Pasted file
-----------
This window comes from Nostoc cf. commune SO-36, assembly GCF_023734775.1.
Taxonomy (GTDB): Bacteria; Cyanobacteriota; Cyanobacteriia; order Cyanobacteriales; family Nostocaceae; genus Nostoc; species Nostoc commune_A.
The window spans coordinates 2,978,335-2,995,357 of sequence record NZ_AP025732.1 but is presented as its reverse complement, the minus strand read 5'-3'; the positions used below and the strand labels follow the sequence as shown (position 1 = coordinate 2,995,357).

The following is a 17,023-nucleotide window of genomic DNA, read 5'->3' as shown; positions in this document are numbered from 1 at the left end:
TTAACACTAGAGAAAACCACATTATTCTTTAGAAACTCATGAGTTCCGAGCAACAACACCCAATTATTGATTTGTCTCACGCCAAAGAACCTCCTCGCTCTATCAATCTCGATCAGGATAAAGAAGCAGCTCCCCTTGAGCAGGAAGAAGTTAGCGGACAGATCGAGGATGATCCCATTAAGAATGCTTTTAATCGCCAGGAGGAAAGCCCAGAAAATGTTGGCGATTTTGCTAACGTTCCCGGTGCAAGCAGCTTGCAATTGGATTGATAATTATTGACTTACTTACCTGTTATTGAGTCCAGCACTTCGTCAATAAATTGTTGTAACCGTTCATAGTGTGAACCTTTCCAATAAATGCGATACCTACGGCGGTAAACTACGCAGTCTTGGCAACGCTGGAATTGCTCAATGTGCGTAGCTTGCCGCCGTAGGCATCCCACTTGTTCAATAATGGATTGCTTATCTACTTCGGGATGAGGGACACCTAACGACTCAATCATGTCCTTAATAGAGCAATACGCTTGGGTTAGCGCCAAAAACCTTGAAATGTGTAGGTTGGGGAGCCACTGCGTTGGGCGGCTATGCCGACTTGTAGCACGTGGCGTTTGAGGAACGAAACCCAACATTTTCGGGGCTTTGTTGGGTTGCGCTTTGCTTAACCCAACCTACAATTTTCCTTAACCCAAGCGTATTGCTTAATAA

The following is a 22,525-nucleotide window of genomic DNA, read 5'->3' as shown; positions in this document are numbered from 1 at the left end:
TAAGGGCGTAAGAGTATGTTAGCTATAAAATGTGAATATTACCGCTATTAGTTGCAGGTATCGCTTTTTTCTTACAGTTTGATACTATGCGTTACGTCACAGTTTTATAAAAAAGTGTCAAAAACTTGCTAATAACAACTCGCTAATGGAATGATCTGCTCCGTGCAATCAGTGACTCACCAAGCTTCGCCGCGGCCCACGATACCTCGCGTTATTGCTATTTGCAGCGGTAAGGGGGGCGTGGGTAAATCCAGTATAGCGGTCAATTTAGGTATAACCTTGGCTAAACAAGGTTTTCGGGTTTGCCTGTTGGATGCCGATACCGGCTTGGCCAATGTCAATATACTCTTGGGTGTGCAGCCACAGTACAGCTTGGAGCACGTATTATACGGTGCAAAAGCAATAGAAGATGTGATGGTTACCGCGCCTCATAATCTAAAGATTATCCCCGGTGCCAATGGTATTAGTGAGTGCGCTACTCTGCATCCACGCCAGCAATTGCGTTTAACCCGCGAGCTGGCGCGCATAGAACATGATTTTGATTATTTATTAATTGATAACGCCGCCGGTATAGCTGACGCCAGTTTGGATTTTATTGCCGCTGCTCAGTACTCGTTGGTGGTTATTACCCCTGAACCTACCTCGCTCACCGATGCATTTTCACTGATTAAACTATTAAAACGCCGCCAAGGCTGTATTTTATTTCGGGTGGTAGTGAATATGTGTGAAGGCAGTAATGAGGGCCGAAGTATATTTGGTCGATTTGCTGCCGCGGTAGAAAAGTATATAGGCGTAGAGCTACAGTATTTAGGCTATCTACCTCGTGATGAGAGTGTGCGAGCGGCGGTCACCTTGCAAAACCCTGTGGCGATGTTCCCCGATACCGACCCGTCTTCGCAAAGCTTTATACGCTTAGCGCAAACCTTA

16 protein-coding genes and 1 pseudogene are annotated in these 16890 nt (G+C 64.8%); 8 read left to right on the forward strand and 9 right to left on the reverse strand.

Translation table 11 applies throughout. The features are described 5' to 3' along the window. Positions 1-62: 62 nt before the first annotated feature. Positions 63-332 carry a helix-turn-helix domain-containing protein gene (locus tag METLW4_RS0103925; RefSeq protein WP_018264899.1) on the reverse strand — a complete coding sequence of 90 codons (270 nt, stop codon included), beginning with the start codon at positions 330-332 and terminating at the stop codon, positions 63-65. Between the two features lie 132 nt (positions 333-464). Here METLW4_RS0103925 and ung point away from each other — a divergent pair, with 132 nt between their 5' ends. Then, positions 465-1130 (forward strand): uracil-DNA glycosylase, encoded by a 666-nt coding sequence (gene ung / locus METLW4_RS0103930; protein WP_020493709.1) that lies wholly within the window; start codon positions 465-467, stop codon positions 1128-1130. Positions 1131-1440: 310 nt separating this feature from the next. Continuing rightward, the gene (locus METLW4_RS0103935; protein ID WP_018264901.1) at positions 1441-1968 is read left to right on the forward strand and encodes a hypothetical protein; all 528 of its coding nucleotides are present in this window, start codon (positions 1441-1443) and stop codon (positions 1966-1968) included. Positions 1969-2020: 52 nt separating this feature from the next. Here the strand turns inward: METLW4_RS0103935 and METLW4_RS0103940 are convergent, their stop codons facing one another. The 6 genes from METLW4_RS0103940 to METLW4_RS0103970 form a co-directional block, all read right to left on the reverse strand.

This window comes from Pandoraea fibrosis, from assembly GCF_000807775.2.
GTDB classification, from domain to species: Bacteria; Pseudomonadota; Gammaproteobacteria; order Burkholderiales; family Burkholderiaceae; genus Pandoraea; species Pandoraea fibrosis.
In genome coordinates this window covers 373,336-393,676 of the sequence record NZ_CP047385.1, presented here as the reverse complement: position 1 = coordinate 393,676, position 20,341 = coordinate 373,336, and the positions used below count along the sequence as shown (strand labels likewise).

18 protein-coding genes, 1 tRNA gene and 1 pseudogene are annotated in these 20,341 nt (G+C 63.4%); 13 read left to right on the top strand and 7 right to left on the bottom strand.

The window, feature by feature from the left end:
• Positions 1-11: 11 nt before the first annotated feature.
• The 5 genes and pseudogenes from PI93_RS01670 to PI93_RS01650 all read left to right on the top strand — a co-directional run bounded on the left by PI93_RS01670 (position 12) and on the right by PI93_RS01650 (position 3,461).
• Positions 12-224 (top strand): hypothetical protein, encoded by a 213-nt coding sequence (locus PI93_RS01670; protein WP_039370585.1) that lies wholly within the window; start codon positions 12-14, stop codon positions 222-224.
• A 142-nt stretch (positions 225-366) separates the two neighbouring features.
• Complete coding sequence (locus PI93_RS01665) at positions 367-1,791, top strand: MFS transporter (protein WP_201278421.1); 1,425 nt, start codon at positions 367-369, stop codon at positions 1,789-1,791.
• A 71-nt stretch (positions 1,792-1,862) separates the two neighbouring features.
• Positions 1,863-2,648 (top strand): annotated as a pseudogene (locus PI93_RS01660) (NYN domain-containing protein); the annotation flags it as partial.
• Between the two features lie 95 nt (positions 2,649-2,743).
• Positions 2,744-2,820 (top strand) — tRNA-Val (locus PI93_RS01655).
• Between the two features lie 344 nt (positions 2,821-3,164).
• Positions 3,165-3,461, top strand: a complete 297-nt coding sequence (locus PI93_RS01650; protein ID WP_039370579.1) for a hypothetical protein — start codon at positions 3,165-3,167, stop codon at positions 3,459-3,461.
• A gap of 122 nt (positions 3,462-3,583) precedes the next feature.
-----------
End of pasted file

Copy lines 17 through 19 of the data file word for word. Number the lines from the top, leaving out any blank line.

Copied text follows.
• Positions 12-224 (top strand): hypothetical protein, encoded by a 213-nt coding sequence (locus PI93_RS01670; protein WP_039370585.1) that lies wholly within the window; start codon positions 12-14, stop codon positions 222-224.
• A 142-nt stretch (positions 225-366) separates the two neighbouring features.
• Complete coding sequence (locus PI93_RS01665) at positions 367-1,791, top strand: MFS transporter (protein WP_201278421.1); 1,425 nt, start codon at positions 367-369, stop codon at positions 1,789-1,791.